Thursday 20 January 2011

Some notes on ArcGIS and associated technologies

I’m getting started with ArcGIS so I need to keep some notes. NB: This post is just an aide-mémoire for me as I get started so nothing is covered in any detail.

What is Esri?

Esri is a company providing Geographic Information System (GIS) software and geodatabase management applications. They are based in California and have about 30% of the GIS software market (see

What is the APDM?

APDM (ArcGIS Pipeline Data Model) is an open standard for storing geographical data associated with pipelines:

The ArcGIS Pipeline Data Model is designed for storing information pertaining to features found in gathering and transmission pipelines, particularly gas and liquid systems. The APDM was expressly designed for implementation as an ESRI geodatabase for use with ESRI's ArcGIS and ArcSDE® products. A geodatabase is an object-relational construct for storing and managing geographic data as features within an industry-standard relational database management system (RDBMS).” -

What is ArcSDE?

ArcSDE technology is a core component of ArcGIS Server. It manages spatial data in a relational database management system (RDBMS) and enables it to be accessed by ArcGIS clients.” -

ArcSDE technology serves as the gateway between GIS clients and the RDBMS. It enables you to easily store, access, and manage spatial data within an RDBMS package…

ArcSDE technology is critical when you need to manage long transactions and versioned-based workflows such as

* Support for multiuser editing environments
* Distributed editing
* Federated replicas managed across many RDBMS architectures
* Managing historical archives

The responsibility for defining the specific RDBMS schema used to represent geographic data and for application logic is retained in ArcGIS, which provides the behavior, integrity, and utility of the underlying records.” -

What is a geodatabase?

“The geodatabase is the common data storage and management framework for ArcGIS. It combines "geo" (spatial data) with "database" (data repository) to create a central data repository for spatial data storage and management.” -

Basic terms and concepts

There are four fundamental types upon which geographic representations in a GIS are based:

  • Features (collections or points, lines, and polygons)
    • Representations of things located on or near the surface of the earth.
    • Can be natural (rivers, vegetation, etc).
    • Can be constructions (roads, pipelines, buildings, etc.).
    • Can be subdivisions of land (counties, political divisions, land parcels, etc.).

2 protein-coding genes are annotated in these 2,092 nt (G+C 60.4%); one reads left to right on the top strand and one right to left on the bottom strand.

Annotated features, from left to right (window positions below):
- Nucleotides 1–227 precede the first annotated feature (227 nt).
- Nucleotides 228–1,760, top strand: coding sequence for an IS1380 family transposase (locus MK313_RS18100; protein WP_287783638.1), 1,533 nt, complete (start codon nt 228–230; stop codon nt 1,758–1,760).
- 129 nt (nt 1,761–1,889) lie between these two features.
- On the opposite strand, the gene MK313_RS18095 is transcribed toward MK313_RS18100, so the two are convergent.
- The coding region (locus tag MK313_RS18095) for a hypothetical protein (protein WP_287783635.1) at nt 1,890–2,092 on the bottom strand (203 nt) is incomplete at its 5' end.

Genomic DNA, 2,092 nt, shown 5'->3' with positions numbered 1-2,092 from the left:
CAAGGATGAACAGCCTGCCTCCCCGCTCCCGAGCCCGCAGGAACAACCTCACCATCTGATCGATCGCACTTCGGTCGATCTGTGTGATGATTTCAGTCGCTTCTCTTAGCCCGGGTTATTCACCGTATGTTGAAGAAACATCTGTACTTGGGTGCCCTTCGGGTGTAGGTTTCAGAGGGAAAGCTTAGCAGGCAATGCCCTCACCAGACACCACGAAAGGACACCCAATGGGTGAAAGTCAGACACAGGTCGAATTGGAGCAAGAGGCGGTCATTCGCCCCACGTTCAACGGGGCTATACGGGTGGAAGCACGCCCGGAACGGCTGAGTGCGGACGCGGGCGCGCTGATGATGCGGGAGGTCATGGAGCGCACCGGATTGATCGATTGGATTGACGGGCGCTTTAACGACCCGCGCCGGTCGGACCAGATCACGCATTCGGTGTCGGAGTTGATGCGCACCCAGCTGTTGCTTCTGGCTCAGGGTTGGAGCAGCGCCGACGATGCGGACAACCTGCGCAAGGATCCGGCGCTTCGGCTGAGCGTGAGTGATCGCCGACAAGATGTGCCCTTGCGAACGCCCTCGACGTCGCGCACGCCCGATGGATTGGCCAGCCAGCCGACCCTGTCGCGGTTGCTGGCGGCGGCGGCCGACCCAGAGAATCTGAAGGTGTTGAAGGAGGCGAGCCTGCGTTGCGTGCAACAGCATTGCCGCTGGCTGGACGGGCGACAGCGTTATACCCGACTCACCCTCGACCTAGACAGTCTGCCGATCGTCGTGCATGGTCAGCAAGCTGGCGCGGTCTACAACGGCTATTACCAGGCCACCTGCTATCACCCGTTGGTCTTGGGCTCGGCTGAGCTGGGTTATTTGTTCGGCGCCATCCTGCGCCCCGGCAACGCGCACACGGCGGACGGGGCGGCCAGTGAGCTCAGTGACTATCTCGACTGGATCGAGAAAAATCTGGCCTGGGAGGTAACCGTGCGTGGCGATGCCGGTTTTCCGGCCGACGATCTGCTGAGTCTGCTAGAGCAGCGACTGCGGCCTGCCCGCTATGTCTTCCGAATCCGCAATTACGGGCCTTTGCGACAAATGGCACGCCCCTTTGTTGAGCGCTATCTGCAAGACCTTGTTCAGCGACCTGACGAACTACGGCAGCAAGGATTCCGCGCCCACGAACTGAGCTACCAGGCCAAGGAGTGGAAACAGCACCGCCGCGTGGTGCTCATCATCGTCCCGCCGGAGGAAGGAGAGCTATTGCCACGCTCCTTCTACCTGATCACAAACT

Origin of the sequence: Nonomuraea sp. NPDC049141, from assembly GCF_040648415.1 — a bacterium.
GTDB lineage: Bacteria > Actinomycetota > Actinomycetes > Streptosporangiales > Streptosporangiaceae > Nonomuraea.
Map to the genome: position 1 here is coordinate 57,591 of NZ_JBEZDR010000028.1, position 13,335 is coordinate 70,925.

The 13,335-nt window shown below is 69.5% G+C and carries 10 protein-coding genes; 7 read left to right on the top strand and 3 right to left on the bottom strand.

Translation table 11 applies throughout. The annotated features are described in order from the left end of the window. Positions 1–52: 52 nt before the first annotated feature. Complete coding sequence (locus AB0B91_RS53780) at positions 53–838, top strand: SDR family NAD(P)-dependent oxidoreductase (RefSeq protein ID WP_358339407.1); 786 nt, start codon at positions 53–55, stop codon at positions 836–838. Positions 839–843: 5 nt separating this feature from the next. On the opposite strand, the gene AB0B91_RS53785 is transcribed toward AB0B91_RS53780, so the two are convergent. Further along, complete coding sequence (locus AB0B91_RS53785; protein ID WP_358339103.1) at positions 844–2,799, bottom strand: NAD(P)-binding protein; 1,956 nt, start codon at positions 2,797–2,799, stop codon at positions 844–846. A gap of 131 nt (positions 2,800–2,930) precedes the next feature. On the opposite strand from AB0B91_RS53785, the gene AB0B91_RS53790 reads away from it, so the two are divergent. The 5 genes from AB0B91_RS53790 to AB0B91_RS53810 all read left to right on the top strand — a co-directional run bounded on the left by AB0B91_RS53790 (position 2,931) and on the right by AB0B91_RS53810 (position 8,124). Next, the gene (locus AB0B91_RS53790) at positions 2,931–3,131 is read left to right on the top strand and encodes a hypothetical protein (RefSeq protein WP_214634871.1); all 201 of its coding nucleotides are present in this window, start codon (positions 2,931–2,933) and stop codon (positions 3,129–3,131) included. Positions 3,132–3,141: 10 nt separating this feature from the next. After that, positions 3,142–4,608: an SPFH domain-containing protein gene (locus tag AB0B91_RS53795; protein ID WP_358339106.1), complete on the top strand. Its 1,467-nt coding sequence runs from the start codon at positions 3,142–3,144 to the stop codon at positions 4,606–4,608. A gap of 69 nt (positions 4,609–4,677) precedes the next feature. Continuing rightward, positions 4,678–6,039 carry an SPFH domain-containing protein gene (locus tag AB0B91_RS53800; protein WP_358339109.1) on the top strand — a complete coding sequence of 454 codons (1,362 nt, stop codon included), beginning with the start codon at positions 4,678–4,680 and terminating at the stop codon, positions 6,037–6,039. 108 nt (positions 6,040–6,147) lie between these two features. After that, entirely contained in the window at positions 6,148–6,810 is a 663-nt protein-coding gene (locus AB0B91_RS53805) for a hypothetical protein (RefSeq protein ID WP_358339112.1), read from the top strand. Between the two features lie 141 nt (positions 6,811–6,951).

• Most commonly represented as points, lines, and polygons.
  • Attributes (descriptive attributes of features)
    • Managed in tables based on simple relational database concepts.
  • Imagery
    • Imagery is managed as a raster data type composed of cells organized in a grid of rows and columns.
    • In addition to the map projection, the coordinate system for a raster dataset includes its cell size and a reference coordinate (usually the upper left or lower left corner of the grid).
    • These properties enable a raster dataset to be described by a series of cell values starting in the upper left row.
    • Each cell location can be located using the reference coordinate, the cell size, and the number of rows and columns.
  • Continuous surfaces (such as elevation)
    • A surface describes an occurrence that has a value for every point on the earth.
    • Surface elevation is a continuous layer of values for ground elevation above mean sea level.
    • Other surface type examples include rainfall, pollution concentration, and sub-surface representations of geological formations.

See the ArcGIS Desktop Help file for further details.

GIS data structures

Features, rasters, attributes, and surfaces are managed using three primary GIS data structures:

  • Feature classes
  • Attribute tables
  • Raster datasets

Map Layer Types GIS Datasets
Features (points, lines, and polygons) Feature classes
Attributes Tables
Imagery Raster datasets

Both features and rasters can be used to provide a number of alternative surface representations:

  • Feature classes (such as contours)
  • Raster-based elevation datasets
  • TINs built from XYZ points and 3D line feature classes

In a GIS datasets hold data about a particular feature collection (for example, roads) that is geographically referenced to the earth's surface. A dataset is a collection of homogeneous features. Most datasets are collections of simple geographic elements.

Users work with geographic data in two fundamental ways:

  • As datasets (homogeneous collections of features, rasters, or attributes)
  • As individual elements (e.g. individual features, rasters, and attribute values) contained within each dataset

Datasets are:

  • The primary inputs and outputs for geoprocessing.
  • Datasets are the primary means for data sharing.


See also

There’s some good basic information on GIS systems on the Ordinance Survey website:

Thursday 20 January 2011